— Far be from me, said Brandenstein, turning himself to Dorothea, the rudeness of feeling which would refuse to acknowledge this tender love; I only think, when I recall to mind my happy childhood, that love to parents, and a certain religious and liberal fear of them should be one and the same thing; for by means of the latter alone my childish love acquired, I think, its true force and intensity; it is this holy awe too of something incomprehensible in the parents, that should produce that blind unqualified obedience, which is the very thing wherein the child feels itself so happy; for without this obedience, it appears to me, neither education nor love are possible.
The mother looked apprehensively at her eldest daughter, who seemed to be of the same opinion, and then said with a rather pointed tone:
— I preferred convincing my children at an early age, and where that was impossible, I so disposed them, that they did for my sake what they could not perceive to be proper.
— I respect your mode of education, said the Count, for who in this lovely circle could have the heart to impugn it? Yet perhaps these expedients may be rather too costly substitutes for that plain and cheap obedience.
The Baron addressed himself in ill humour to Alfred, and the conversation took a different turn. The young officer related with self-complacency, that he had lately declined a party, to which he had been invited by a lady, without any apology, as it appeared to him sinful to pretend indisposition or an engagement. The company praised this love of truth, and were of opinion that this fashion and habit must become universal in society, if it was ever to be delivered from empty affectation, hypocrisy, and continual petty falsehood. The mother also hesitatingly joined in these assertions, though she feared such a line of conduct might be difficult to pursue, without entirely dissolving the delicate ties of society; but that on this very account the virtue of the individual, who has the courage to overlook these considerations, was the more praiseworthy.
— There is nothing, she continued, which I have sought so much to awaken and keep alive in my children, as the sacred instinct of truth; I have been on my guard to prevent them from ever permitting themselves the smallest untruth, even in jest. I have myself always endeavoured to answer all their questions with truth, to remove out of their course of instruction every thing which could not be made clear and plain; but above all I avoided those absurd legends and lying stories, which cherish fear and superstition, and tend certainly, more than any thing else, to estrange the minds of children from truth.
The Baron enlarged upon these positions, and all the rest concurred, except the Count, who expressed his opinion, that it might be one of the most difficult of answers to say, what truth, truth properly so called, was.
— Men, said he, have been seeking it in all directions for thousands of years, and in this, as in almost all things, good will, the intention of being veracious, must but too often supply the place of the thing itself. If I would constantly tell the truth to children or imbecile persons in answer to all questions, I run in danger of being unable to speak truth any longer; for the last answer at least rests upon a mystery which I am as little at liberty to deny, as I am able to explain it. And to this invisible region we are impelled at a very early age by imagination and feeling, and the teacher, who would keep youthful impatience aloof from it, is only obliged to have recourse to a different lie, which perhaps, in its false philosophy, is as bad as that of superstition. So likewise it appears to me injudicious to avoid cultivating the imagination of children, even in that singular power, which seeks horror, and devises blind and wild terrors. This impulse is in us, it stirs itself early; and if one aims at keeping it under, if one strives to destroy it, which is impossible, it grows on darkling and deepening, and gains in strength, what it loses in shape. I have known women, who in an over-enlightened education had been kept even from the most innocent fairy tale, and who, in their riper years, could not summon courage to go even through the next room of an evening, so tyrannized were they by a nameless, absolutely childish panic, so that they impotently trembled at every sound and every shadow. If, on the contrary, that element in the imagination of children, which delights in the prodigious and fearful, is reduced to shape, if it is softened in legends and stories, then this world of shadows blends even with humour and drollery, and itself, the most intricate labyrinth of our minds, may become a magic mirror of truth. By means of this phantasmagoria, we may catch glimpses of far distant and yet friendly spirits, which but very seldom pass across us in visible approximation.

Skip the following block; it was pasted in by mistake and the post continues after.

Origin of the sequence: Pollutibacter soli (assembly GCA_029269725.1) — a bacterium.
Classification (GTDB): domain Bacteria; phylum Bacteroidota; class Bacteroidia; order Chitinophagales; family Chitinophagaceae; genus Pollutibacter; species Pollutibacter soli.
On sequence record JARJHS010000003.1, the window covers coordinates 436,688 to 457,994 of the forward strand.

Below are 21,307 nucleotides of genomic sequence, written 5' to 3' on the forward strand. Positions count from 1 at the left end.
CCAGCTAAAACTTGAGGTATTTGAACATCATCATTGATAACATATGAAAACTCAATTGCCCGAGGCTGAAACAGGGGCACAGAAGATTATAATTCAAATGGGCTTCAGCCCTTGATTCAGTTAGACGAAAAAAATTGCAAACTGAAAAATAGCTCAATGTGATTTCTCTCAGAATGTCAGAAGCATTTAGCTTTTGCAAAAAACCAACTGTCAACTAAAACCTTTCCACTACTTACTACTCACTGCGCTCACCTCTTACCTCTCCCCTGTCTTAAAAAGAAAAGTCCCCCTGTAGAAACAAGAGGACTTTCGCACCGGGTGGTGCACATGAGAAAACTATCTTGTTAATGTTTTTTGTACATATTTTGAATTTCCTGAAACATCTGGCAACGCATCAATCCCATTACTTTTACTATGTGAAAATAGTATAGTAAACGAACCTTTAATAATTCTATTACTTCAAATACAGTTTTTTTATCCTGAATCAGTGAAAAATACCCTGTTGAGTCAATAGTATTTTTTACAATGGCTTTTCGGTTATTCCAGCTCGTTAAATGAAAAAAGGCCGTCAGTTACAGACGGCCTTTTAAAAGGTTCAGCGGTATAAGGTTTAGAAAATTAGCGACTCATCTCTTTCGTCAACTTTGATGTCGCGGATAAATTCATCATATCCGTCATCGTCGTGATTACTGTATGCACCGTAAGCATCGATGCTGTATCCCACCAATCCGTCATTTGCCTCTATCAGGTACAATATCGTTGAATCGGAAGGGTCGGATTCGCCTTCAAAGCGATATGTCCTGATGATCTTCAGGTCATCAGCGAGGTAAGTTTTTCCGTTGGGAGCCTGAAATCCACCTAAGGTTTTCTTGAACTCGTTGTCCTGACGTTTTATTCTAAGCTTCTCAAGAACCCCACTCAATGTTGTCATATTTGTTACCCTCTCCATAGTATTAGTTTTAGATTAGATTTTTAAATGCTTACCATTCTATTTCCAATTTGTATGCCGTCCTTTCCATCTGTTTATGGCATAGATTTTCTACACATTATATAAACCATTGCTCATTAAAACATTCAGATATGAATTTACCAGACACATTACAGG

— That you are such a friend to superstition, answered the Baroness, is what I now learn for the first time.
Dorothea seemed not to lose a word of this singular conversation; she looked at Kunigunde, whom this description of an irrational alarm, to which she was often subject even in the day time, literally fitted; the other sisters too were at times childish enough, and were afraid of every walk in the evening. Kunigunde was sensitive; she thought the stranger was acquainted with her weakness, and meant only to describe her. The mother could hardly conceal her embarrassment.